Putin doesn’t grasp how much Europe has changed


Visibly in great shape, Vladimir Putin visited the historical exhibition ‘Peter the Great: the birth of the Empire’ in Moscow on 9 June. The great tsar, who anchored Russia in European civilisation and created the port city of t Petersburg, was born just three hundred and fifty years ago. 

To provide his country with access to the Baltic Sea, Peter had to fight for a long time against the Sweden of Charles XII, which was, at the time, the great power of Northern Europe. This is what historians call the Great Northern War (1700-1721). 

After initial setbacks, in 1709 Russia crushed the Swedish army at the battle of Poltava (a city between Kyiv and Kharkov), continued its advantage and finally managed to obtain, at the Treaty of Nystad, Ingria (the region Petersburg), Livonia (the region around Riga) and Estonia. From the reign of Peter,  Russia had robbed Sweden of its role as a great power in northern Europe.

During his June 9 visit, the Russian president compared his current war in Ukraine to Peter the Great’s Great Northern War. Sweden, which renounced its centuries-old neutrality to ask to join NATO, has once again become a resolute adversary of Russia. 

It is accompanied by Finland, which was once a Swedish colony, before being ceded to the Russian Empire at the beginning of the 19th century, proclaiming its independence in December 1917. What a return of history to Europe!

Trained in the old school of the KGB, Vladimir Putin loves history and feels at ease in classic Bismarckian geopolitics, where empires defend their interests and their influence, if necessary through war. It is a game where, without worrying too much about the feelings of the populations, the leaders of the great empires, victorious in the war, form small clubs, to redraw the maps of Europe at their leisure, as in Vienna in 1815, or in Yalta in 1945.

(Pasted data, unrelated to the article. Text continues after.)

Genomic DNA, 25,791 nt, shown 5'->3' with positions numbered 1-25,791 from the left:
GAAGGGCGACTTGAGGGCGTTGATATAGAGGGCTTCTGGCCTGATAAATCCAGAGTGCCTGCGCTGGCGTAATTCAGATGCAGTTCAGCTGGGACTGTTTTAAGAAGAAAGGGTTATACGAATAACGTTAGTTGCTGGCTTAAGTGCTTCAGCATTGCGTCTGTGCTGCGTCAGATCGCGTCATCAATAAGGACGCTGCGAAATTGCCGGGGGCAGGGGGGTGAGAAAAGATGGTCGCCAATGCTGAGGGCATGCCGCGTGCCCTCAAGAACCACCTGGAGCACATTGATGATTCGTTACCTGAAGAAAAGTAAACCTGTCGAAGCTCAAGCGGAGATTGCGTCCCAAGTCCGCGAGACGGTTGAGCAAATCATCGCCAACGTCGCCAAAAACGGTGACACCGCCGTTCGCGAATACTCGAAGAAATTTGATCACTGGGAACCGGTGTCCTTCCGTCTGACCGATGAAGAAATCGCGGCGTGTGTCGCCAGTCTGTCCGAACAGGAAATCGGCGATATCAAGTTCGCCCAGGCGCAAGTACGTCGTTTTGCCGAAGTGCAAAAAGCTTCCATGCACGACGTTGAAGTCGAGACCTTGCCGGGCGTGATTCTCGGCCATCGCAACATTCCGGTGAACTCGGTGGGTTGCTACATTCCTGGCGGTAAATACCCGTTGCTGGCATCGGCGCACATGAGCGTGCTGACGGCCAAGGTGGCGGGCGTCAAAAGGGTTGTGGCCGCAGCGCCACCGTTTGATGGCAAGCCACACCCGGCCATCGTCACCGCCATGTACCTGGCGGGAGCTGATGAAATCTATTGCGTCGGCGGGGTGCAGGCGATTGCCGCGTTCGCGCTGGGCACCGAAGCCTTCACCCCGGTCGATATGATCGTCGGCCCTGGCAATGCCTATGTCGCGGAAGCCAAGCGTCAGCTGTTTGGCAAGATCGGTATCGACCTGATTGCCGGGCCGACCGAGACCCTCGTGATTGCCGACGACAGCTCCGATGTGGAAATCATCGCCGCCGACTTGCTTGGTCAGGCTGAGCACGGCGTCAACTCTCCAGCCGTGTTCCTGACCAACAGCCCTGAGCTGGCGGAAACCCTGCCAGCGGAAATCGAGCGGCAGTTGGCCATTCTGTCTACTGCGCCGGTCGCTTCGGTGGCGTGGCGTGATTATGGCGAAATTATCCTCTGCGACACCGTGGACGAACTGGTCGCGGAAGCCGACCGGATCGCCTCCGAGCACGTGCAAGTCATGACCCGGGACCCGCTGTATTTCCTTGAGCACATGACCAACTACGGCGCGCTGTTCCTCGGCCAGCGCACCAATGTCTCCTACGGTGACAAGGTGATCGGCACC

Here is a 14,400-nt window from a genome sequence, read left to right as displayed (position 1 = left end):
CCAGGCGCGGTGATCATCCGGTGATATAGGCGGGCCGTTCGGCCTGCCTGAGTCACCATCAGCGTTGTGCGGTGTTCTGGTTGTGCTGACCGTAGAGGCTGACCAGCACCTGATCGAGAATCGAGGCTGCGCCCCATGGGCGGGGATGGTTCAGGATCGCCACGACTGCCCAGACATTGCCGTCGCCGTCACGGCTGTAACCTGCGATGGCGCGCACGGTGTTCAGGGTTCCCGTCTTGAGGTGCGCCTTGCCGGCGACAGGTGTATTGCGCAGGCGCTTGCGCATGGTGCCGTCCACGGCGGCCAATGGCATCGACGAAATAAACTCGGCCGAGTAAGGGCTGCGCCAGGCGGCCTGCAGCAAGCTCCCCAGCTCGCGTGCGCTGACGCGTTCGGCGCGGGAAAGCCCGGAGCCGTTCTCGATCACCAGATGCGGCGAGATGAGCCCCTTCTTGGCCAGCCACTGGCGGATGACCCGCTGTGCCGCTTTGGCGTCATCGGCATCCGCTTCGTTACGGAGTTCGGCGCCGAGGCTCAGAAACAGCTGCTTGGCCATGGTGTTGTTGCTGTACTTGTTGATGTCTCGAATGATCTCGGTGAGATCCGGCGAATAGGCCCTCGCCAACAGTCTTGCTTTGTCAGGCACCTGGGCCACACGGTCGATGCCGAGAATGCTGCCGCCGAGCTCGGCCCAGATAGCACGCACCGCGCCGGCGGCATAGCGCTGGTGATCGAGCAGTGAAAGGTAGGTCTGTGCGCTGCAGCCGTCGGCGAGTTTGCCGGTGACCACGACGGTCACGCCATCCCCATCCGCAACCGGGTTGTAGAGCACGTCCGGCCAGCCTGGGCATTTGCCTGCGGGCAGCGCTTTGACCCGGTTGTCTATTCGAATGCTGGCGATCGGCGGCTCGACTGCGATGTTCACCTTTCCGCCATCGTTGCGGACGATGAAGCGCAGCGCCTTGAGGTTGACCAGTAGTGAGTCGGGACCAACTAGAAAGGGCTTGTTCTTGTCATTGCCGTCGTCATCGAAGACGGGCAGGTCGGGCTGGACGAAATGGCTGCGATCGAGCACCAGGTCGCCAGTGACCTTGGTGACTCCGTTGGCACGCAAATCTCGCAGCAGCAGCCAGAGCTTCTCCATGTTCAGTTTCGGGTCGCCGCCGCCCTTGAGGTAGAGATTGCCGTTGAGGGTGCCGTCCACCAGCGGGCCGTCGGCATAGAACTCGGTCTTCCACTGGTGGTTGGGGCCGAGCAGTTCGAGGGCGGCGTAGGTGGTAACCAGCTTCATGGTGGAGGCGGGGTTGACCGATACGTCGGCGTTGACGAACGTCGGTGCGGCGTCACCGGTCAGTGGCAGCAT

But the Russian president seems to have trouble grasping that Europe has changed a lot since Peter the Great, Metternich or Stalin. 

It is no longer governed by autocrats, seeking between them so-called “balances”, but by populations, who believe they need to have a say in the conduct of world affairs.

This is the case for example in Ukraine. In this vast territory, extending on both sides of the wide Dnieper, the population is no longer represented, as in the 17th century, by atamans, these leaders of Cossack troops, one of whom allied himself one day with Russia to resist the Polish invader and the other with Sweden half a century later, for fear of Russia . 

Today, the Ukrainian people are represented by a president and a parliament, which they elected themselves. As in other democracies on the European continent, Zelensky cannot do everything that pops into his mind. He must constantly take account of his public opinion, of his Parliament. In 2019, he had considered giving autonomy status to the two secessionist regions of Luhansk and Donetsk, in accordance with the Minsk 2 agreements (February 2015). But the pressure of his public opinion made him back down. 

How does Putin not grasp that there is a big difference between him and Peter the Great? The Tsar was in tune with the Europe of his time – that of Louis XIV -, whereas he is totally out of step with contemporary European societies. 

There is not one European people today who considers war to be simply the continuation of politics by other means. Europeans no longer see war as a legitimate way to resolve a dispute. In 1991, Serbia wrested territories from neighboring Croatia by war. There was not a single European state at the time to recognize this state of affairs.

As evidenced by its literature, its painting, its music and its science, Russia has brilliantly integrated European civilization, according to the wishes of Peter the Great. Today it lacks the rule of law to fully become a European country. 

Instead of establishing it, Putin preferred to embark on territorial conquests of another age, not understanding that the power of modern nations depends more on their economy and their soft power than on their area. For the happiness of Russia, Peter I had anchored it to Europe. 

To the misfortune of the Russians, Putin separates it today. How will he avoid throwing her tomorrow into the greedy arms of the Chinese?

This post first appeared at le Figaro.

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